MADRID/FRANKFURT (Reuters) - Telefonica SA (TEF.MC) started the sale of up to 20 percent of its O2-branded German unit, hoping to raise up to 1.5 billion euros ($2 billion) from a share offering designed to help cut the Spanish group’s huge debts.
Announcing the intention to list its shares by the end of the year, Telefonica Deutschland attempted to stoke interest by saying it aims to pay a dividend next year totaling 500 million euros ($647 million) - contrasting with its parent’s decision to cancel its payout for 2012.
The flotation is part of Telefonica’s efforts to reduce its 57 billion euro debt pile and keep its prized investment-grade credit rating, under threat from troubles in its home market.
The company must raise between 7 billion euros and 8 billion a year through 2015 to cover debt repayments and risks rising refinancing costs if its credit ratings are cut. Crisis-hit Spain is expected to request a full state bailout as early as this weekend.
Telefonica did not say on Wednesday how much of Telefonica Deutschland it planned to float. The final size of the offer will depend on investor demand and price, said two financial sources, with marketing set to begin immediately for an IPO expected to go ahead around the end of the month.
One of the sources had said previously Telefonica aimed to list between 10 and 20 percent of Germany’s smallest mobile operator, which it has valued at 10 billion euros.
The size of the offer may prove a key issue for investors, who tend to shy away from small partial listings, especially when they are under the control of a majority shareholder. A listing of 10 percent could therefore be too small to attract investors, said the sources.
One said the IPO should raise more than 1 billion euros but is unlikely to top 1.5 billion, with Telefonica Deutschland roughly valued at between 8 billion and 9 billion and only existing shares to be sold.
The company’s executives will begin a roadshow to potential investors in around two weeks’ time.
“I think they’re going to have to price it very cheaply, and they may well do because Telefonica needs the money,” said Kevin Lilley, who manages the Old Mutual European Equity Fund in London. “Why would you be interested in the fourth player in Germany when the rest of the sector looks pretty cheap anyway?”
Lilley’s fund does not currently hold Telefonica shares.
However, some analysts and bankers say room for growth makes Telefonica Deutschland a potentially attractive prospect, along with the promised dividend.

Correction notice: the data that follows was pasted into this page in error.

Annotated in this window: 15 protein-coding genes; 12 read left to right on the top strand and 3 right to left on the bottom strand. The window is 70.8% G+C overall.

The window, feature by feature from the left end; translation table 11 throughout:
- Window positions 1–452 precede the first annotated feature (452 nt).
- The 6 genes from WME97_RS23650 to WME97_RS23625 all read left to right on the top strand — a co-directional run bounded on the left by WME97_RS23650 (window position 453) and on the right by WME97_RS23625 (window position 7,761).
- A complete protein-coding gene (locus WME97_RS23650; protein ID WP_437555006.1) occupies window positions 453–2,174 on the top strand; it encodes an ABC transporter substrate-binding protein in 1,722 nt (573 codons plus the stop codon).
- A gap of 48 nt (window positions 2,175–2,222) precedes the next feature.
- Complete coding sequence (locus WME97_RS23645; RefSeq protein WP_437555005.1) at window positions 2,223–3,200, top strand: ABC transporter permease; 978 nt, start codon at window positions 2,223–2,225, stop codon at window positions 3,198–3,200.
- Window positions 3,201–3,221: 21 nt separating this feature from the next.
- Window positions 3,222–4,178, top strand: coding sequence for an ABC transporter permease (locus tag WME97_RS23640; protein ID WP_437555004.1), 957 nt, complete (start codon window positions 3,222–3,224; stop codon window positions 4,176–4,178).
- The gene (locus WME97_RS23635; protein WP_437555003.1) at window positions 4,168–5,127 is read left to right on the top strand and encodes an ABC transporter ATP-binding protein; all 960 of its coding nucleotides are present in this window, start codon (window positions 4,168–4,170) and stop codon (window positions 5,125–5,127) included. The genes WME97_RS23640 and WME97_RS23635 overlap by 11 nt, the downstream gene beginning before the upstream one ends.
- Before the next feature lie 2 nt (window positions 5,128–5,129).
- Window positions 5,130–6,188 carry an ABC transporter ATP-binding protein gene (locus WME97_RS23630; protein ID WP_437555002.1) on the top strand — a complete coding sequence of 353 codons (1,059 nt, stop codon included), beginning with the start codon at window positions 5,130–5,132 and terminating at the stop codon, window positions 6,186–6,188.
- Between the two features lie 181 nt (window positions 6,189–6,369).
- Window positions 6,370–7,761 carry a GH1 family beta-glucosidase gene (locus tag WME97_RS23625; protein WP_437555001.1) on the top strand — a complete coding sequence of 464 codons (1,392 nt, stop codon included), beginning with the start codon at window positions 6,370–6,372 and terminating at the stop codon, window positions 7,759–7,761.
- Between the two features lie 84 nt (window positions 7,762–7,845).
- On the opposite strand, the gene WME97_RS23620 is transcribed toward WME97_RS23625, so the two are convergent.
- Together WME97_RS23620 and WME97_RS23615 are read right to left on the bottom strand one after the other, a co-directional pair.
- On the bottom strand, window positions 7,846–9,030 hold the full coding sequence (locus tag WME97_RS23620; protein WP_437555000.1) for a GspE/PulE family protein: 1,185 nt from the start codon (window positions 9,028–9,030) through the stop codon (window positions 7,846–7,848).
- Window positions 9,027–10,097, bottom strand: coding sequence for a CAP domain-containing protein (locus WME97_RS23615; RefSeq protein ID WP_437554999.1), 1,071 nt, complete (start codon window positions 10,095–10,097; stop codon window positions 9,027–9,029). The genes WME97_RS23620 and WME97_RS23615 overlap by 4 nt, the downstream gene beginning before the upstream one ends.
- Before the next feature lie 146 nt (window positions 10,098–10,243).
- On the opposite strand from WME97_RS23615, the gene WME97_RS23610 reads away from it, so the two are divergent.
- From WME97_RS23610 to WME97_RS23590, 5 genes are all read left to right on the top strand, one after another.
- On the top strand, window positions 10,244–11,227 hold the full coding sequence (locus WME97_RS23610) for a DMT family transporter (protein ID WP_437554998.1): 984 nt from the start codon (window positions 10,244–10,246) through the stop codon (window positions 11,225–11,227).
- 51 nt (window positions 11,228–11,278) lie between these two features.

“We are operating in one of Europe’s strongest economies and one of the biggest telecoms markets on the continent,” Rene Schuster, chief executive of Telefonica Deutschland, said.
Telefonica Deutschland’s net debt stood at 1.1 billion euros at the end of September.
The unit’s 500 million euro dividend payout next year could make the dividend yield as high as 9 percent, depending on the final valuation of Telefonica Deutschland, though 6 to 7 percent is more likely, according to the sources.
Will Draper, an analyst at Espirito Santo bank, questioned whether the dividend would be enough to attract investors given concerns over the liquidity of such minority stakes.
“It’s a reasonable dividend, but it’s not going to attract yield investors,” said Draper. “Nobody likes being a minority in this kind of situation, especially if you are a 10 percent minority, and especially if you are a minority to Telefonica.”
Old Mutual’s Lilley said investors would also be concerned that Telefonica had not disclosed the lock-up period for the shares, meaning it could list more of the unit in coming months.
Athole Skinner, analyst at Alliance Trust’s European Equity Fund, which has not held Telefonica shares for almost three years and now only holds Kabel Deutschland in the sector, said the fund would be unlikely to buy shares in O2 Germany.
“It would come down to valuation. In terms of the telco sector, if anything I’d be more inclined to go for an incumbent with more exposure to fixed line, given the proposed changes to telecoms regulation announced this summer by the European Commission,” said Skinner.
European regulators changed tack in July and backed away from forcing big telecom operators to charge smaller rivals less for renting space on their networks.
Telefonica Deutschland’s dividend promise comes after its parent cancelled its own dividend for 2012, the first time it has passed its payout since the Spanish Civil War in the 1930s.
Other telecom operators in Europe such as France Telecom, KPN, and Telekom Austria have also sliced dividends this year. On Tuesday credit rating agency Standard & Poor’s said Telefonica had the weakest credit profile of all of Europe’s seven former state telecom operators.
Reporting by Sonya Dowsett and Robert Hetz in Madrid, Harro Ten Wolde in Frankfurt and Chris Vellacott in London; Writing by Leila Abboud; Editing by Greg Mahlich and David Holmes